Reapplying to Medical School Top Tip #5: 

Have your medical school application reviewed by a professional to ensure your application highlights your strengths and proves that you are a mature, intelligent, unique, suitable applicant.

Would you like us to help you with your medical school application?

6. Did you apply to American medical schools?

Medical schools in Canada are very competitive and in general, they are even more competitive than most American medical schools. For this reason, if you're a Canadian applicant, it's a good idea to apply to a few American medical schools so that you have a backup plan in place should you get rejected from all Canadian medical schools. Now, that's not to say that every single American medical school is easier to get into compared with Canadian medical schools, but in general, the level of competition is lower at American medical schools. Have a look at our medical school chance predictor to help you determine your chances of acceptance based on your GPA and MCAT score. Some American medical schools are Canadian friendly, which means that instead of viewing Canadians as international applicants, these schools consider Canadians to be out of state US applicants. This is advantageous because it gives Canadians an advantage over other foreign applicants that may not be allowed to apply simply because some US medical schools will not accept international applicants. Medical school prerequisites are similar at both American and Canadian medical schools so Canadians usually don't have any issues having their undergraduate coursework accepted. Just remember that medical school tuition at American medical schools is more expensive compared to tuition at Canadian medical schools and Canadians won't qualify for financial assistance and scholarships at most US medical schools.

Reapplying to Medical School Top Tip #6: 

Check out our blog for a list of Canadian friendly American medical schools to consider applying to next cycle.

I had at least one interview

7. How many interviews did you receive?

If you made it this far in the admissions process, you should be proud of yourself as you were likely very close to getting accepted. The number of interviews you received can tell you a lot about why you faced medical school rejection. If you received less than three interviews, there were likely a few different contributing factors that resulted in your application being rejected. Poor interview skills, applications, CASPer skills, timing, and even the amount and suitability of schools you applied to could have all been nails in the coffin. In this case, the best advice I can give you is to work on all of the above (1-7) before reapplying to medical school. If, however, you received more than three interviews and were rejected from all schools, then your interview skills are likely to blame. How did you prepare for your interviews? Perhaps you tried winging your interview and weren't prepared for such thought-provoking questions such as “tell me about yourself”, “why do you want to be a doctor?” and “what is your greatest weakness?”. Perhaps you practiced with a variety of medical school interview questions, which is a great start, but without professional feedback, you'd have no idea if the responses you planned were strong enough. Perhaps you memorized a bunch of answers and blanked during the interview or maybe the high-pressure environment made you nervous and you just didn't do as well as you'd hoped. Regardless of what exact situation you believe was to your detriment, your performance wasn't enough to get you accepted, and unfortunately, you didn't stand out compared with other applicants. With this said, it's not too late to improve your interview performance and get accepted the next time around. Medical school interview preparation is paramount to your success because the interview is the final step towards gaining acceptance. So, when you're reapplying to medical school, prepare effectively, in advance, so you can ace your interview.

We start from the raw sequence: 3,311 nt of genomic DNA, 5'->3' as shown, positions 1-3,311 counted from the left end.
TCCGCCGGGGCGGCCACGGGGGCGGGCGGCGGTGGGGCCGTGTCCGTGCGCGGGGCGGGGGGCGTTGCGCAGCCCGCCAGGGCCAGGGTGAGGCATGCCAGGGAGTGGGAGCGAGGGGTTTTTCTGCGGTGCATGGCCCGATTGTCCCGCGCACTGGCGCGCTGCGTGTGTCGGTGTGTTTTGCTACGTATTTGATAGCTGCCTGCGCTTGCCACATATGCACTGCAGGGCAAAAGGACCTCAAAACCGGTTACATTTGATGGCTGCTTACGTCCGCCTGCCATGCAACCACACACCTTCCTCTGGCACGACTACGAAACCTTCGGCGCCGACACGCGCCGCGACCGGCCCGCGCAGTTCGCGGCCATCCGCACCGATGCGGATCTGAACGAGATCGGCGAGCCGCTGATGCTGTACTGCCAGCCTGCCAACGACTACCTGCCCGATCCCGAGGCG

Reapplying to Medical School Top Tip #7: 

Participate in 6-8 realistic mock interviews with personalized feedback in the appropriate interview format (panel/traditional, MMI).

If you'd rather watch a video with the 7 tips, click below:


Would you like us to help you get into medical school?


To your success,

Your friends at BeMo

BeMo Academic Consulting